Malnutrition can arise from primary or secondary causes, resulting in the former case from inadequate or poor-quality food intake and in the latter case from diseases that alter food intake or nutrient requirements, metabolism, or absorption. Primary malnutrition occurs mainly in developing countries and under conditions of political unrest, war, or famine. Secondary malnutrition, the main form encountered in industrialized countries, was largely unrecognized until the early 1970s, when it was appreciated that persons with adequate food supplies can become malnourished as a result of acute or chronic diseases that alter nutrient intake or metabolism, particularly diseases that cause acute or chronic inflammation. Various studies have shown that protein-energy malnutrition (PEM) affects one-third to one-half of patients on general medical and surgical wards in teaching hospitals. The consistent finding that nutritional status influences patient prognosis underscores the importance of preventing, detecting, and treating malnutrition.
Definitions for forms of PEM are in flux. Traditionally, the two major types of PEM have been marasmus and kwashiorkor. These conditions are compared in Table 97-1. Marasmus is the end result of a long-term deficit of dietary energy, whereas kwashiorkor has been understood to result from a protein-poor diet. Although the former concept remains essentially correct, evidence is accumulating that PEM syndromes are distinguished by two main features: insufficient dietary intake and underlying inflammatory processes. Energy-poor diets with minimal inflammation cause gradual erosion of body mass, resulting in classic marasmus. By contrast, inflammation from acute illnesses such as injury or sepsis or from chronic illnesses such as cancer, lung or heart disease, or HIV infection can erode lean body mass even in the presence of relatively sufficient dietary intake, leading to a kwashiorkor-like state. Quite often, inflammatory illnesses impair appetite and dietary intake, producing combinations of the two conditions.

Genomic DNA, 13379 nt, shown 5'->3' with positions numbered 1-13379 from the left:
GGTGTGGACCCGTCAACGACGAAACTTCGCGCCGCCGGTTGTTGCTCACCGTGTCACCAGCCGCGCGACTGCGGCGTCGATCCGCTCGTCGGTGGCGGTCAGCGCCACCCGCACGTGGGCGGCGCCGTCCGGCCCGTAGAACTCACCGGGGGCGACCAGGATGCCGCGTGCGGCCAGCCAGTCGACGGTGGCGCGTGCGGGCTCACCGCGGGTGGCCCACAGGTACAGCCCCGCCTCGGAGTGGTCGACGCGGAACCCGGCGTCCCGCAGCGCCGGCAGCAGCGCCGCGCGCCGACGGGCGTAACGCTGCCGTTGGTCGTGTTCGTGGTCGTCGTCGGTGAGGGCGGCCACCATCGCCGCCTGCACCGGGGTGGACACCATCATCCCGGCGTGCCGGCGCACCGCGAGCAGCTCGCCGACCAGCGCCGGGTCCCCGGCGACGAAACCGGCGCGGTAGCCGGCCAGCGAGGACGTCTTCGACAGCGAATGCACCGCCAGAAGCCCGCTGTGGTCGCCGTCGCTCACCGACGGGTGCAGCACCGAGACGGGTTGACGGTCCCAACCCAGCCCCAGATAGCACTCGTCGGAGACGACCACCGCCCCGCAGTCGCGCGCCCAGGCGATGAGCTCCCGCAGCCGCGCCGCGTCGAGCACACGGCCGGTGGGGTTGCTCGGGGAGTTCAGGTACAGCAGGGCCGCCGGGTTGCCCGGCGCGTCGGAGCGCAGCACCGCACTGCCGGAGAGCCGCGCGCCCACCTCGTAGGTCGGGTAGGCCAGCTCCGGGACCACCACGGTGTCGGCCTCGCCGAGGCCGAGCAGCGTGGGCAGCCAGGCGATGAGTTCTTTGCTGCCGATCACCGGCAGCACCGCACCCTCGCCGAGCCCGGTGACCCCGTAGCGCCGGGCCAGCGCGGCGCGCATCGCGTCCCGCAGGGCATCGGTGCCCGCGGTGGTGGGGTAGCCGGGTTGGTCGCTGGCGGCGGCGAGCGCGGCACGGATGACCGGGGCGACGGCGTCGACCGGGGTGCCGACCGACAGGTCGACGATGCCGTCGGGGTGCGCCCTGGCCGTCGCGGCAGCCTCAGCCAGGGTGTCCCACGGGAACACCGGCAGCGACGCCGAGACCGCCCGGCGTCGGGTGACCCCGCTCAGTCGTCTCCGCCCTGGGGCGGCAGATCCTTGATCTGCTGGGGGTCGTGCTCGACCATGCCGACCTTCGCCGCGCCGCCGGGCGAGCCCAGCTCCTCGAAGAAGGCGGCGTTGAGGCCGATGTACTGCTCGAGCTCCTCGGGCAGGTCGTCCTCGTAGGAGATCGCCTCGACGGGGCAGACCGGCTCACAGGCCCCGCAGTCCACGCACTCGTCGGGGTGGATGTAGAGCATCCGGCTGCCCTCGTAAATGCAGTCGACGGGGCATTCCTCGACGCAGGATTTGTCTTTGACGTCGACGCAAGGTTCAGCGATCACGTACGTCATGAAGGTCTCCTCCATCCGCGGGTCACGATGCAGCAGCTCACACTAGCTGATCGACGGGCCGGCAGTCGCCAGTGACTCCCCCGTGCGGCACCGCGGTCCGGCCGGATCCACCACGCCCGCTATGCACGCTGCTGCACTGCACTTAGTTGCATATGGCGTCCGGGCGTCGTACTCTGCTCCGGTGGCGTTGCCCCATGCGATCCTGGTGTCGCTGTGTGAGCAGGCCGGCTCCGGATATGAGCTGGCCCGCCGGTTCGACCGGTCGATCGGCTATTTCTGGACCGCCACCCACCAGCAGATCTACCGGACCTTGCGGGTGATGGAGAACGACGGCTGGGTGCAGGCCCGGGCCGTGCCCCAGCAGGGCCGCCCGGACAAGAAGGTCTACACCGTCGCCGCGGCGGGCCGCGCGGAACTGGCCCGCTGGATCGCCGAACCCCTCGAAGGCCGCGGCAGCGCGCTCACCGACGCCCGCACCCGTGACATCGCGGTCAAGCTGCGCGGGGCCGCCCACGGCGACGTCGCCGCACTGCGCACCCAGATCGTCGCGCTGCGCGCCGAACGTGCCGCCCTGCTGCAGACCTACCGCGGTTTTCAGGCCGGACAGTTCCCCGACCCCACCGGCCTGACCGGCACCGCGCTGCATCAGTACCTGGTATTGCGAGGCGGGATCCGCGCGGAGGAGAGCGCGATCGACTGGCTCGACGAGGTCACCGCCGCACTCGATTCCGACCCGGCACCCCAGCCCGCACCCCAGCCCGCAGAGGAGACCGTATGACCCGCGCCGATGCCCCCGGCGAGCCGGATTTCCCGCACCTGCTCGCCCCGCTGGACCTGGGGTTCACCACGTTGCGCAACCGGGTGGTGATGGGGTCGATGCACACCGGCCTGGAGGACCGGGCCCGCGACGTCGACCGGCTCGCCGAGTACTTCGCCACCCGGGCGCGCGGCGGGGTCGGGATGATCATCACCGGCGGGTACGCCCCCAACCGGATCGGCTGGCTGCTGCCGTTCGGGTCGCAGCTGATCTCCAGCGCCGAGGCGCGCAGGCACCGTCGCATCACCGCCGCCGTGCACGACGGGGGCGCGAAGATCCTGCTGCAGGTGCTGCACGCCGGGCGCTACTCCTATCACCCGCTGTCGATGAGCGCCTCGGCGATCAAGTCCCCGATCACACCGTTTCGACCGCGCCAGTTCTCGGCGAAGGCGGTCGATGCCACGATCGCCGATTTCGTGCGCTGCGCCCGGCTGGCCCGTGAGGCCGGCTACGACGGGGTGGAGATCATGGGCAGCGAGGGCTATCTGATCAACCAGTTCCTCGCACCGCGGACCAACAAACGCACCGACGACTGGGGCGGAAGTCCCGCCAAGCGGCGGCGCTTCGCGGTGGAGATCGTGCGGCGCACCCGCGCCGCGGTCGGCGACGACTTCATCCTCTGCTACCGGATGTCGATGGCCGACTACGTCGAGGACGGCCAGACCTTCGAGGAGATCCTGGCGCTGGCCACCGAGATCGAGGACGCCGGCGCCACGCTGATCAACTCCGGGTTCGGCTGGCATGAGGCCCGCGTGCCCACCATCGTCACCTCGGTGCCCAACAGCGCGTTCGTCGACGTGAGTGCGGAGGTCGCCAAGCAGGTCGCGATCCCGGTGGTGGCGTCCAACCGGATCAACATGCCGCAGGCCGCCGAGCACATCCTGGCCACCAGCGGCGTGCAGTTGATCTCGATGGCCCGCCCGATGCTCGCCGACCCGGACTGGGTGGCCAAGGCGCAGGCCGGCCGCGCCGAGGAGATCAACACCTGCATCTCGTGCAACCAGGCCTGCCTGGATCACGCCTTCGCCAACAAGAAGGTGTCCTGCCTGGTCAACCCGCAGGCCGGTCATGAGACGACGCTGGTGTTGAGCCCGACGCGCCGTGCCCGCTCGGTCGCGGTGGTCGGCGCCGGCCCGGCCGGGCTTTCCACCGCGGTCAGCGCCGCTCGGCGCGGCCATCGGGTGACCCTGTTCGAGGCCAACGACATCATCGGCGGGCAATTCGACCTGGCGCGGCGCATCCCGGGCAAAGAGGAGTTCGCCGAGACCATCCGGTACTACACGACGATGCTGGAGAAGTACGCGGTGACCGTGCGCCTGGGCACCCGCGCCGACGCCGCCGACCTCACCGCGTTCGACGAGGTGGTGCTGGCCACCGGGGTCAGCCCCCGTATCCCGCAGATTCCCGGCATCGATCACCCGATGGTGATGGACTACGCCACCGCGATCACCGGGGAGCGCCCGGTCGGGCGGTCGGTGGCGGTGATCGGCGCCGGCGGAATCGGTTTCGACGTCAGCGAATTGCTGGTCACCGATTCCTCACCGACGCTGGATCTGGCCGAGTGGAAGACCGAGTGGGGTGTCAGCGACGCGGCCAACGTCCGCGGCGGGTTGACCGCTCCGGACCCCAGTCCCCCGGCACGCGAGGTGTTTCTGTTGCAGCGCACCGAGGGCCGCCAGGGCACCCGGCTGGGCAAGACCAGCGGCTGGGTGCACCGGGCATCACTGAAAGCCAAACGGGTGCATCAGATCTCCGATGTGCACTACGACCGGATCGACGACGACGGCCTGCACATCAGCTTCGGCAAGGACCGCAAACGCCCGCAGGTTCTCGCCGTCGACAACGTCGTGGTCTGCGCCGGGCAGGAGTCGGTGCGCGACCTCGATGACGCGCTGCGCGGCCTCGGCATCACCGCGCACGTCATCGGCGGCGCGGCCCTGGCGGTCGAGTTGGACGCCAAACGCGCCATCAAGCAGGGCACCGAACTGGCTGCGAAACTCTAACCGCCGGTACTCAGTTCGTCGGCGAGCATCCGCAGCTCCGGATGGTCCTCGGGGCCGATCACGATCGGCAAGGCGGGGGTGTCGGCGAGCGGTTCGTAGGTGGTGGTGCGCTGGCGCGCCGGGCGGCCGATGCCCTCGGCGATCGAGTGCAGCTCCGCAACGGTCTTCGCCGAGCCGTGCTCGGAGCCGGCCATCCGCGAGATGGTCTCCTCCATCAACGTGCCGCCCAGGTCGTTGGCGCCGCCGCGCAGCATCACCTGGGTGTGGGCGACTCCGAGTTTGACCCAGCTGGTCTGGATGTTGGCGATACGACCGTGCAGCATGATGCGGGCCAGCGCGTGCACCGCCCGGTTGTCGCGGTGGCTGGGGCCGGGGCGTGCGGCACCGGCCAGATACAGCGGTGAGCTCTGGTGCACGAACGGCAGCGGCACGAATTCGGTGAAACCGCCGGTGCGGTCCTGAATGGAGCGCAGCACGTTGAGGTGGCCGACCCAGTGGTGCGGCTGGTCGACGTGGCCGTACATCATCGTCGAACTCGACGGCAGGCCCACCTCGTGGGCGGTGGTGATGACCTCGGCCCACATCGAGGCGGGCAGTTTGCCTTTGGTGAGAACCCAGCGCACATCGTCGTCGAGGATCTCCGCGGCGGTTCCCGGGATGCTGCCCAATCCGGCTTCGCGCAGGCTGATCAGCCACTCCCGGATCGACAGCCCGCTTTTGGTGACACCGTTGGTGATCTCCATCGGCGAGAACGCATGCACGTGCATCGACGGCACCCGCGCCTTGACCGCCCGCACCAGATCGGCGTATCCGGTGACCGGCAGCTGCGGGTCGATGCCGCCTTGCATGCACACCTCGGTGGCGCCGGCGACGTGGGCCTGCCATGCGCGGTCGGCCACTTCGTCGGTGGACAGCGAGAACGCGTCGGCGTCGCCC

TABLE 97-1Comparison of Marasmus/Cachexia and Kwashiorkor/Acute Malnutrition |Favorite Table|Download (.pdf) TABLE 97-1Comparison of Marasmus/Cachexia and Kwashiorkor/Acute Malnutrition
|Feature ||Marasmus (Starvation–Related Malnutrition) and Cachexia (Chronic Disease–Related Malnutrition) ||Kwashiorkor (Acute Disease– or Injury–Related Malnutrition)a |
|Clinical setting ||Prolonged ↓ energy and protein intake with or without systemic inflammation ||Acute ↓ energy and protein intake with substantial systemic inflammation |
|Time course to develop ||Months or years ||Weeks |
|Clinical features ||Starved appearance (body mass index <18.5) ||Normal body mass index (although loss of body mass may be masked by edema) |
| ||Reduced triceps skinfold ||Easy hair pluckabilityb |
| ||Reduced midarm muscle circumference ||Edema |
|Laboratory findings ||Serum albumin normal (marasmus, no inflammation) or decreased (cachexia, with inflammation) ||Serum albumin <2.8 g/dL |
| || ||Total iron-binding capacity <200 μg/dL |
| || ||Lymphocytes <1500/μL |
| || ||Anergy |
|Clinical course ||Reasonably preserved responsiveness to short-term stress ||Infections |
| ||Poor wound healing, decubitus ulcers, skin breakdown |
|Mortality risk ||Low unless related to underlying disease ||High |
|Diagnostic criteria ||Triceps skinfold <3 mm ||Serum albumin <2.8 g/dL |
| ||Midarm muscle circumference <15 cm || |
At least one of the following:
Poor wound healing, decubitus ulcers, or skin breakdown
| || ||Easy hair pluckabilityb |
| || ||Edema |
Pop-up div Successfully Displayed
This div only appears when the trigger link is hovered over.
Otherwise it is hidden from view.